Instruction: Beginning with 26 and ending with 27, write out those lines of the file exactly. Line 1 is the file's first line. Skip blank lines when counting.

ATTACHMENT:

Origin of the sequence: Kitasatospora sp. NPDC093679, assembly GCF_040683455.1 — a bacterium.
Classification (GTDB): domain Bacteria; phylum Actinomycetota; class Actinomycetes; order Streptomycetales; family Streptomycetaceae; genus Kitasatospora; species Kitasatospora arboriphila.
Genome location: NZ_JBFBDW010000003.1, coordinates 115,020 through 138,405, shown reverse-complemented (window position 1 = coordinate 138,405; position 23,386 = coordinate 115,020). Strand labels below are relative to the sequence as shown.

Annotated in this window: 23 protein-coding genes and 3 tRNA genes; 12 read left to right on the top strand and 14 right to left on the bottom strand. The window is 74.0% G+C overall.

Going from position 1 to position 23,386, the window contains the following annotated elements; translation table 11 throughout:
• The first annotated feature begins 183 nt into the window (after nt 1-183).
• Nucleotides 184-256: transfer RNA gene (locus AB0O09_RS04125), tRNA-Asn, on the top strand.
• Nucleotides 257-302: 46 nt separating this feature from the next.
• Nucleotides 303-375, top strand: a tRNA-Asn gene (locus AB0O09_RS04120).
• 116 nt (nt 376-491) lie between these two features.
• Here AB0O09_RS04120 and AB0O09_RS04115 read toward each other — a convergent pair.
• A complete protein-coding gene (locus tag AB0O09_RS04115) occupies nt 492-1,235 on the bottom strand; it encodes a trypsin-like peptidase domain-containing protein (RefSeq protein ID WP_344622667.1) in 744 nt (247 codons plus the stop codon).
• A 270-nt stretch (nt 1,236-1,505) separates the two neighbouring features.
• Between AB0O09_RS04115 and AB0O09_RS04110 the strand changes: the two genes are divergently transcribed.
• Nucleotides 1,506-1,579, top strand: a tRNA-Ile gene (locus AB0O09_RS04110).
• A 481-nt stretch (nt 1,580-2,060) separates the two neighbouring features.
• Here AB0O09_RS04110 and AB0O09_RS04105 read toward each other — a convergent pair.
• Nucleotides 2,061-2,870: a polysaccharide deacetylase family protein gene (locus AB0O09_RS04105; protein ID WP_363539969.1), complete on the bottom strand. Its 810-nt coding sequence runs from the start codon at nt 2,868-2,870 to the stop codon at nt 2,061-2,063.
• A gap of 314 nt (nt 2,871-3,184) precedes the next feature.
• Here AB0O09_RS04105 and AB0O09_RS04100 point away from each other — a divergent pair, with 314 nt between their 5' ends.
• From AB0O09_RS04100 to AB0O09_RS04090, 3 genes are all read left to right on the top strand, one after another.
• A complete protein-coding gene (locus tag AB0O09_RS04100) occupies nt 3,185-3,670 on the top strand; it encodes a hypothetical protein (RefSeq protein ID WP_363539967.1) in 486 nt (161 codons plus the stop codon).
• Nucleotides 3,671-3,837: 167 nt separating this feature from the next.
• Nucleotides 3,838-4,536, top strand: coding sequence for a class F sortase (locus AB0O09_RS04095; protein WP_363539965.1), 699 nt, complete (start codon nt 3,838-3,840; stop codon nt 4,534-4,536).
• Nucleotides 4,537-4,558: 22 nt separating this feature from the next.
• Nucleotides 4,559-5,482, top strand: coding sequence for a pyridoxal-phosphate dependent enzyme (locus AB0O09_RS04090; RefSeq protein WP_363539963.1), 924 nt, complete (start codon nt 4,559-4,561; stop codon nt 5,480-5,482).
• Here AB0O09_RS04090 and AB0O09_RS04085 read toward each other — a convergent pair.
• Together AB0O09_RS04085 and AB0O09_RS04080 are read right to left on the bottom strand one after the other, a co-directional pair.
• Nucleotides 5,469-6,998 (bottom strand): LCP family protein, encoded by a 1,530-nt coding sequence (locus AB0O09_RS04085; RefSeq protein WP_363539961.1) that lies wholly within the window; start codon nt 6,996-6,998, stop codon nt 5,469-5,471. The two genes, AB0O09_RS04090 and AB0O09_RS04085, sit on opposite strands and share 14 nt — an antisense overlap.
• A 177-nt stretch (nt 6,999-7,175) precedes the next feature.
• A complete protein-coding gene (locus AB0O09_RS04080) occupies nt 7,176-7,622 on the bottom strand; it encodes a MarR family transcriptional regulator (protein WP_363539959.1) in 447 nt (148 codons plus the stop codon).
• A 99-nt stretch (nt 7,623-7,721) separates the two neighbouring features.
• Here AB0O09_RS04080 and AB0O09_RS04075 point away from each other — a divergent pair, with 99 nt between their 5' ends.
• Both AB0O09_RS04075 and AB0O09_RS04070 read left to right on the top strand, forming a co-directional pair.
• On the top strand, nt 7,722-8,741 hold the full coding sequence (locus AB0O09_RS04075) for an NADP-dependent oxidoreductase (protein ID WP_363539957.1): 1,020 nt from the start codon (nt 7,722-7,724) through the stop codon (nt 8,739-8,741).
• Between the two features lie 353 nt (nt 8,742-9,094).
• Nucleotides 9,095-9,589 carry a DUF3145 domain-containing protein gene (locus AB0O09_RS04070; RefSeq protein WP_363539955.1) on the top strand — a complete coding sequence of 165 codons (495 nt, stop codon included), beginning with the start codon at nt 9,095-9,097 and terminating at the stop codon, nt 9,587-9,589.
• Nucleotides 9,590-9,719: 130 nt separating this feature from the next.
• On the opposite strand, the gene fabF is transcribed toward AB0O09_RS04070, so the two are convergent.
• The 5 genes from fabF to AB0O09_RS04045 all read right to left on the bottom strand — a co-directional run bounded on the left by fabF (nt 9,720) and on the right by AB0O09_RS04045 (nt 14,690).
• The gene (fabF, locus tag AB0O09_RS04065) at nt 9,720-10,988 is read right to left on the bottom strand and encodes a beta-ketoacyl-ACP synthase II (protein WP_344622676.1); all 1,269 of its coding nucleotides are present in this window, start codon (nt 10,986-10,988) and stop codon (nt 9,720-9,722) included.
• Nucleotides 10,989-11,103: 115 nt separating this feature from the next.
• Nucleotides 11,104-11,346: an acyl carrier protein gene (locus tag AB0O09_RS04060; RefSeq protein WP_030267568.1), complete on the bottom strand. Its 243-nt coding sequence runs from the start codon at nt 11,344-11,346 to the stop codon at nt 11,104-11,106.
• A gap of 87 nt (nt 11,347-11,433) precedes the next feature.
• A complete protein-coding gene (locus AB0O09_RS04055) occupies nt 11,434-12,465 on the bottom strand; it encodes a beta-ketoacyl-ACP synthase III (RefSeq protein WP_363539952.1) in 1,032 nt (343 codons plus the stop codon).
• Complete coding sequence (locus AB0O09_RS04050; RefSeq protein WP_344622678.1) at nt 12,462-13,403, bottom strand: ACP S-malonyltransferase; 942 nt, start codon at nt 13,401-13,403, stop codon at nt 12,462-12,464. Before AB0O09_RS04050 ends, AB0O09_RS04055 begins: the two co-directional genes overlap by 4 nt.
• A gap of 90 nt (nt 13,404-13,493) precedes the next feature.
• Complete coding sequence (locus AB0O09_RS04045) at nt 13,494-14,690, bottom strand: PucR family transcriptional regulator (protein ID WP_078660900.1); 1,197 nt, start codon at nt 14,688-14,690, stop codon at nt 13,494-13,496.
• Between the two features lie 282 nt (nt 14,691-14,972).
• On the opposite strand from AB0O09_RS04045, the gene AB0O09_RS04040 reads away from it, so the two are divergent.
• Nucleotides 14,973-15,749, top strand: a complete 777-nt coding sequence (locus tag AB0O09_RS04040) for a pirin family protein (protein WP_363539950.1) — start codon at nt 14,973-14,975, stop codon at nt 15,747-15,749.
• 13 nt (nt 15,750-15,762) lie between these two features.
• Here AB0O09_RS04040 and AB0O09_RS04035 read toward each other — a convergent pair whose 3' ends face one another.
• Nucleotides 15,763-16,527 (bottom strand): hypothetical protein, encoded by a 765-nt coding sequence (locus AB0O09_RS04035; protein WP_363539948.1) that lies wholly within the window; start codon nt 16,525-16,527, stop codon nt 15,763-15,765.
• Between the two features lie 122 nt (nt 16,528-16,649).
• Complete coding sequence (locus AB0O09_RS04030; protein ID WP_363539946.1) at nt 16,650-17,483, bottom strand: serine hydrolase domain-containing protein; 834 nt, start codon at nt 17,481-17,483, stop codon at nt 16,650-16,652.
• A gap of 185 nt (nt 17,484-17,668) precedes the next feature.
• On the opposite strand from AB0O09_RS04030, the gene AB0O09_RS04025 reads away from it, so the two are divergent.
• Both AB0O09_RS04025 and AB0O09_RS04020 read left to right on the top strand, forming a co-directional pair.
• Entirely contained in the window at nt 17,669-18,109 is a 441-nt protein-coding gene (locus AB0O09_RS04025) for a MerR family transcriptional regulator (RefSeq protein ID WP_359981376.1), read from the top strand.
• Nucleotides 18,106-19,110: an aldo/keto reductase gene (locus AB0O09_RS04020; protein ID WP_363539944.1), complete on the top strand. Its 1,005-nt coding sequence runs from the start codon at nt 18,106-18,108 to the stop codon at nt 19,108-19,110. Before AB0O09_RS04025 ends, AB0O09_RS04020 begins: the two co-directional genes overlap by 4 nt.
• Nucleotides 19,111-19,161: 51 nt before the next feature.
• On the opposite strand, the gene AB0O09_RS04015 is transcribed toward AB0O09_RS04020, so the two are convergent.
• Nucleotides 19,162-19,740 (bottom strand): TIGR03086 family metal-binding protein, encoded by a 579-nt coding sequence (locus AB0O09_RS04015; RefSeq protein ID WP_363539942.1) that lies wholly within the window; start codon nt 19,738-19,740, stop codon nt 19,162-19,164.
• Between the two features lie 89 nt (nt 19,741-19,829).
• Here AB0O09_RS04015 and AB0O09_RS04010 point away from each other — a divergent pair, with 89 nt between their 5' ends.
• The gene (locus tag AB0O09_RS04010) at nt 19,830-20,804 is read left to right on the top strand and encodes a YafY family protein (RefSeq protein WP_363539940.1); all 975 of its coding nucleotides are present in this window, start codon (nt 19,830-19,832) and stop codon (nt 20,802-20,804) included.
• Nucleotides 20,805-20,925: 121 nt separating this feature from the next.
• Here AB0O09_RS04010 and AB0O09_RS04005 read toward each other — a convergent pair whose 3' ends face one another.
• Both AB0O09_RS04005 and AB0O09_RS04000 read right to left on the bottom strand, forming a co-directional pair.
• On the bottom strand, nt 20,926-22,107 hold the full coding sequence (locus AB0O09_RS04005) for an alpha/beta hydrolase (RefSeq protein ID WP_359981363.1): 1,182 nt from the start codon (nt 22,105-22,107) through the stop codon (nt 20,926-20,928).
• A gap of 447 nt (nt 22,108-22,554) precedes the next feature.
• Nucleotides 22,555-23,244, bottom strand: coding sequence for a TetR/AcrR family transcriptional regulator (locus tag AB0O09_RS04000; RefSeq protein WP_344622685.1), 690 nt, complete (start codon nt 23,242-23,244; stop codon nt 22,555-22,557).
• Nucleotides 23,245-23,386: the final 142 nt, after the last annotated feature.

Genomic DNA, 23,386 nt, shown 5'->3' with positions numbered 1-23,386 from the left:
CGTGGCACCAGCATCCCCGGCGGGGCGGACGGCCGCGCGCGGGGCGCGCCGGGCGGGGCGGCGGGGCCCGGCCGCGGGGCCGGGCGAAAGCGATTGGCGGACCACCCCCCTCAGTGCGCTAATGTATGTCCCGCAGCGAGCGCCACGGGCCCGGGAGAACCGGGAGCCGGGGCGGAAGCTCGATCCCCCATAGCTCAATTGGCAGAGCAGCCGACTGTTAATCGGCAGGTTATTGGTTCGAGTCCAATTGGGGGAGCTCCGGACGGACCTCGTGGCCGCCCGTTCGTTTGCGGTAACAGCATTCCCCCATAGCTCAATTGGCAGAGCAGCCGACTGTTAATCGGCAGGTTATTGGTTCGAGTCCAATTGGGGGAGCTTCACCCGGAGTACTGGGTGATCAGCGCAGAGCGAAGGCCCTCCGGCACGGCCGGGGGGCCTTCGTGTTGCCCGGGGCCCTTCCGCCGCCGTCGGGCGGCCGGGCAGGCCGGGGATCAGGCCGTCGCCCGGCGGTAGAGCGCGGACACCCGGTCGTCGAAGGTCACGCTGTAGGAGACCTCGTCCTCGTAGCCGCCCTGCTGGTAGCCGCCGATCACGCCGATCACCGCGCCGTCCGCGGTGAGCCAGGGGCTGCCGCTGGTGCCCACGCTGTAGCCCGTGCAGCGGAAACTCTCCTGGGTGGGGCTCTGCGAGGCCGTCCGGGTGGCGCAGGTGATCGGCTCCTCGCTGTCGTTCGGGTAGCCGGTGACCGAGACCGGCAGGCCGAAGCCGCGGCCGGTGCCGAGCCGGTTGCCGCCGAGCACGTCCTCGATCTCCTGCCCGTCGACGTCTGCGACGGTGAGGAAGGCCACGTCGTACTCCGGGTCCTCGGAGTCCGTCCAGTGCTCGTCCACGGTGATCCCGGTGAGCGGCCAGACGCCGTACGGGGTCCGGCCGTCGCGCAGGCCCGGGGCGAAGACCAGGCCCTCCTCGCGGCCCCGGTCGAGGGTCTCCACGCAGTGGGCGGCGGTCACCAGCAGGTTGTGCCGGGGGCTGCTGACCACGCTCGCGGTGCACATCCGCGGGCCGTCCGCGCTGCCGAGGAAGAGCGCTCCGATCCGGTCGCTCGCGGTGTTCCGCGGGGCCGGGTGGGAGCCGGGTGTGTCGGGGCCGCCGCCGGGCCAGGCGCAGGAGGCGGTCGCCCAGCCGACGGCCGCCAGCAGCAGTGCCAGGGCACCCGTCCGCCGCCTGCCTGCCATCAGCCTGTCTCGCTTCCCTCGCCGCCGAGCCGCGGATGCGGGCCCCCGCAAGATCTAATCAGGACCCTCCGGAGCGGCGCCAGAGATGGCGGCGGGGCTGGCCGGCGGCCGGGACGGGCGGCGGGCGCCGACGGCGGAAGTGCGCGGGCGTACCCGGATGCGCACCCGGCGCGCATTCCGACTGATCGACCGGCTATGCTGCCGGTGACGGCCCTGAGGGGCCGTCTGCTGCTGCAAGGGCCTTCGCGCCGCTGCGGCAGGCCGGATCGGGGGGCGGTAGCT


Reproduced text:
• Nucleotides 4,559-5,482, top strand: coding sequence for a pyridoxal-phosphate dependent enzyme (locus AB0O09_RS04090; RefSeq protein WP_363539963.1), 924 nt, complete (start codon nt 4,559-4,561; stop codon nt 5,480-5,482).
• Here AB0O09_RS04090 and AB0O09_RS04085 read toward each other — a convergent pair.